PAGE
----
After ChatGPT: where do we stand with language models?

Large language models (such as BERT, GPT3, ChatGPT... and soon GPT4) have deeply changed the landscape of research in natural language processing. These models have permitted previously unseen results on many tasks and in many languages. At the same time, their internal mechanisms remain rather opaque, and their full potential is still largely unknown.

What? half-day workshop
Where? Ecole normale supérieure, Salle des résistants, RDC, 45 rue d’Ulm 75005 Paris
When? Wednesday 11 January, from 2pm to 5:30pm
Registration: free entry, but please indicate your name here

(remote attending should be possible; the link will be sent to participants who have indicated their email address in the file above)

Argument

Language models (such as BERT, GPT3, ChatGPT… and soon GPT4) have deeply changed the landscape of research in natural language processing in recent years. These models have permitted previously unseen results on many tasks and in many languages. At the same time, their internal mechanisms remain rather opaque, and is the subject of intense research (Bertology). This situation raises many questions.

      • Can we say that these models ‘understand’ language? And if so, in what way? To what extent?
      • What is their interest and their benefits for research outside NLP? For creative work?
      • On a practical side, how can we deal with them and/or integrate them into our research, given the computing power required to train them? Have we become dependent on the major (often private) players in the field?
      • What are the limits of these models and their potential dangers?

We will probably not have all the answers to these questions on January 11, but this workshop will at least be an opportunity to think about these models, with various actors in the field, both private and public.

Programme

(presentations will be in English)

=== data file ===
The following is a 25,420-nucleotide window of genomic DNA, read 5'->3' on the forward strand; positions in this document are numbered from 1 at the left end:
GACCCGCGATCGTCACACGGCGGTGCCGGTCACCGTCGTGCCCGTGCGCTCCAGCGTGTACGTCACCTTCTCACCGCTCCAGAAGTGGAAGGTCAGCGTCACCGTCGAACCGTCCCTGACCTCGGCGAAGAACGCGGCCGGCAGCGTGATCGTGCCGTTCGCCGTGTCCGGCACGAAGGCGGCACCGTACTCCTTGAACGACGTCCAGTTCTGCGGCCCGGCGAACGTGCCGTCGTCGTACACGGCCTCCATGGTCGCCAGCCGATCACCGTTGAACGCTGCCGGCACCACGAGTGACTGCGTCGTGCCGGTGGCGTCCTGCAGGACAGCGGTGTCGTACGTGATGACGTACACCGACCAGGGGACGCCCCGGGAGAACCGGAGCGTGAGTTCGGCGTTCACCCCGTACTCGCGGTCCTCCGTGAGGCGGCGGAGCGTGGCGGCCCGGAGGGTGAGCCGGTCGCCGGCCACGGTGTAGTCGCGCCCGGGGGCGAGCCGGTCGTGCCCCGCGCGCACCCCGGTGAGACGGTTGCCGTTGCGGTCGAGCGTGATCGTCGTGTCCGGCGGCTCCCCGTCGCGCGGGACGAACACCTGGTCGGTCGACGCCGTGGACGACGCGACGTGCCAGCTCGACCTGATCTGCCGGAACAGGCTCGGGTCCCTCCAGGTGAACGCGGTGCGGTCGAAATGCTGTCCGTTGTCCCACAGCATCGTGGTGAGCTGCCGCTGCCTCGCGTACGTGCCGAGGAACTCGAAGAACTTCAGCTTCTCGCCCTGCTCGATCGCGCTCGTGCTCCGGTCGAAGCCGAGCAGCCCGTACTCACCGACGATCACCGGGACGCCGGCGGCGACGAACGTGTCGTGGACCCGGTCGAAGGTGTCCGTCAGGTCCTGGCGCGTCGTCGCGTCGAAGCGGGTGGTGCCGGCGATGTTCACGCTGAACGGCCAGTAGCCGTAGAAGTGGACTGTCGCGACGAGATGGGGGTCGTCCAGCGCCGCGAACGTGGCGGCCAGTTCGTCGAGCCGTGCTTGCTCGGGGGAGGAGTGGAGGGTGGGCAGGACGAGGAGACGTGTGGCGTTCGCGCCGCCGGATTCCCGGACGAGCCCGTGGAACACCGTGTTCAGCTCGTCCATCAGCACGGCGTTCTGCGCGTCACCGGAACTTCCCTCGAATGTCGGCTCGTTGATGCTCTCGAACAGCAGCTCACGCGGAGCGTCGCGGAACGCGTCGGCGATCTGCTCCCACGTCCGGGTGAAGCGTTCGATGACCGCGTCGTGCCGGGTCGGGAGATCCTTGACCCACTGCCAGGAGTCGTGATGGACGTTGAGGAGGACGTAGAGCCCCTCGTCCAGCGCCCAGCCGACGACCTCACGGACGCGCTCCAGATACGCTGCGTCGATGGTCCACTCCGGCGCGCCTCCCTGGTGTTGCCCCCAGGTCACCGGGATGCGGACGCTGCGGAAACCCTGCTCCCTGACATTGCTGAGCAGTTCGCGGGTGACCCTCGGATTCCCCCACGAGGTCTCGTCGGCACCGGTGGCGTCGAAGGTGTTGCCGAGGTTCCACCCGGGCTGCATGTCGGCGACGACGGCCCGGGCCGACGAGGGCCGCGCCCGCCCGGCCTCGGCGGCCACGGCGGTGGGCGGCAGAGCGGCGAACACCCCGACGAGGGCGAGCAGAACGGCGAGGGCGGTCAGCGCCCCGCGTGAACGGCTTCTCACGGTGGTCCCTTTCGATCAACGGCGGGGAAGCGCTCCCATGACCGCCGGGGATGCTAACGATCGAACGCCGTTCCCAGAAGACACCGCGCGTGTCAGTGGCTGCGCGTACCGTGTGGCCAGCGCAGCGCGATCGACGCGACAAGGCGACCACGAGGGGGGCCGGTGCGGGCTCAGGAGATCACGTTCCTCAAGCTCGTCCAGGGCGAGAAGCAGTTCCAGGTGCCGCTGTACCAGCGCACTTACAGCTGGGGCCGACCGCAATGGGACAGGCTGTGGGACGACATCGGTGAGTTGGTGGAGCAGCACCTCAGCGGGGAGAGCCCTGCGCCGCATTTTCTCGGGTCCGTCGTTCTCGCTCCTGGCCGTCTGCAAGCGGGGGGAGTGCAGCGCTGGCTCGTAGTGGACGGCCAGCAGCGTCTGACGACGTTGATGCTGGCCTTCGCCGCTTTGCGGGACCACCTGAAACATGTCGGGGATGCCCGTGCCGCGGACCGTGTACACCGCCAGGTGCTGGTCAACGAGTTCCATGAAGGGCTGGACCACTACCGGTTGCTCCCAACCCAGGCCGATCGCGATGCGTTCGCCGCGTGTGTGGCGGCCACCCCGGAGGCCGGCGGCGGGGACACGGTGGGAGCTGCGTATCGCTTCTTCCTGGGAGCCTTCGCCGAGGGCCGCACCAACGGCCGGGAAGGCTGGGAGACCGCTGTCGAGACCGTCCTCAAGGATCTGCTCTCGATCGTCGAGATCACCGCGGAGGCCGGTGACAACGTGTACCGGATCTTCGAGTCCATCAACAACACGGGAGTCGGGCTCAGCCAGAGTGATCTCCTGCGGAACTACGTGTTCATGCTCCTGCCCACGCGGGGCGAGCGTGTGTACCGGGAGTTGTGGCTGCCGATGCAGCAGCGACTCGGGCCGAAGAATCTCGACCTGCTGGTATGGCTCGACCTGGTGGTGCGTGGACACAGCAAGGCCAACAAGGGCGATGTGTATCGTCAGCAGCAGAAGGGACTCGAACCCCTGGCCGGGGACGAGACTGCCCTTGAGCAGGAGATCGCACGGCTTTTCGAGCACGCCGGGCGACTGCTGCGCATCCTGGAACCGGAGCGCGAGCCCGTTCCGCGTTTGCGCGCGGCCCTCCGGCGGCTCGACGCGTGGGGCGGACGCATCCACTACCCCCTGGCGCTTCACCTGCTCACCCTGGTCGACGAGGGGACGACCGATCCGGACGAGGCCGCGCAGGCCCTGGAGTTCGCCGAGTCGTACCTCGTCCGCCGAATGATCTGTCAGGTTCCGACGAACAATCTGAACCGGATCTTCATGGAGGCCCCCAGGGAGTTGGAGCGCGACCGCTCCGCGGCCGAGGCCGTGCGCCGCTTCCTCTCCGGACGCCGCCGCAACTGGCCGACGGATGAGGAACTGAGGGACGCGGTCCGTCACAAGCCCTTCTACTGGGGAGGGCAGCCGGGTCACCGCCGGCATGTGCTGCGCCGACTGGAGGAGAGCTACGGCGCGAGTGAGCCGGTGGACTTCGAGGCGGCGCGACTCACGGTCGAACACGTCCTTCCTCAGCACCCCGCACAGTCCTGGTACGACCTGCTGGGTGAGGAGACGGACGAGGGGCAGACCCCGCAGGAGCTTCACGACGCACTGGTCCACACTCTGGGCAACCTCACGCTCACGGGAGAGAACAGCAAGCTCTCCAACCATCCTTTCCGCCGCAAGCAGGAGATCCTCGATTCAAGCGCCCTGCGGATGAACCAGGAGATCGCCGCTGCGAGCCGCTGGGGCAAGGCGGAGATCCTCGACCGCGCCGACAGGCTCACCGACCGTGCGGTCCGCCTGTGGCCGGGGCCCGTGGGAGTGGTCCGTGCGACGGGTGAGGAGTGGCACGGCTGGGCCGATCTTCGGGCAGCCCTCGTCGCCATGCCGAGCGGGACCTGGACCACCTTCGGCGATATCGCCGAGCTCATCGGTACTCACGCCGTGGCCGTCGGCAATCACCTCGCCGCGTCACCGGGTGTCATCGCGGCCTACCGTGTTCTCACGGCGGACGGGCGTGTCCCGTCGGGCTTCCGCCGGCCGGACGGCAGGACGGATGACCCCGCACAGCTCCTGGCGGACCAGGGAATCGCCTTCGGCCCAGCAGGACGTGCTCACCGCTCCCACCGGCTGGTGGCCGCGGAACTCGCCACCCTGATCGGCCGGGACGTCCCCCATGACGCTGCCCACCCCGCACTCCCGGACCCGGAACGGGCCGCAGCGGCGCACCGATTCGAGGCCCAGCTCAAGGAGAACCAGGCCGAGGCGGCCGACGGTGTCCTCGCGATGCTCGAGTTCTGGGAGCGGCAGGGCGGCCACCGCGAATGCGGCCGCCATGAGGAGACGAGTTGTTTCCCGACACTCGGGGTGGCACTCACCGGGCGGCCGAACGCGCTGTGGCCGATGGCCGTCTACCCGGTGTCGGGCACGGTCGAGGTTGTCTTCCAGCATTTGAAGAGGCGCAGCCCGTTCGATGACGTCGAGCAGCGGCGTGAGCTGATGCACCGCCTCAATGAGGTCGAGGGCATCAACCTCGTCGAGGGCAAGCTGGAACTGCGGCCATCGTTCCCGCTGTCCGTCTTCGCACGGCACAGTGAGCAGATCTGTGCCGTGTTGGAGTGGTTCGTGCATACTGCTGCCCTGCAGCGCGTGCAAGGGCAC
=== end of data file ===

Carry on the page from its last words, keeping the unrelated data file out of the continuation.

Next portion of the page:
• 2.00-2.45pm – Thea Sommerschield (U. Ca Foscari, Venice):  »Fair AI for ancient languages: a proposal for dos and don’ts », presentation following her experience in the framework of the Ithaca project (Thea Sommerschield will also give a presentation the day before, more directly dedicated to the Ithaca project, in the framework of the DHAI seminar, https://dhai-seminar.github.io/
      • 2:45-3.30pm – Tm Van De Cruys (KU. Leuven, Belgium): Using language models for poetry generation, language models and creation
      • 3:30-4:15pm Laurent Daudet and Olga Lopusanschi (LightOn, Paris) « I need my own ! Developing private Large Language Models« , on the development of language models within a start-up like LightOn.
      • 4:30 – 5:30pm : Round table on the current situation, research and future of these models. Discussion with the speakers and with Anne Bouverot (Abeona Foundation)
      • 5:30pm : Thierry Poibeau : Wrap-up

Sponsors

Organized with the support of Lattice (https://www.lattice.cnrs.fr/) and of Prairie (https://prairie-institute.fr/).

 

Slides

      • Unfortunately, Thea Sommerschield‘s slides are not available. You can however find the paper on Ithaca here
      • Tim Van de Cruys presentation is attached here
      • Laurent Daudet and Olga Lopusanschi’s (LightOn) presentation is attached here (general presentation, by Laurent) and here (the art of the prompt, by Olga)

 

 

 

 

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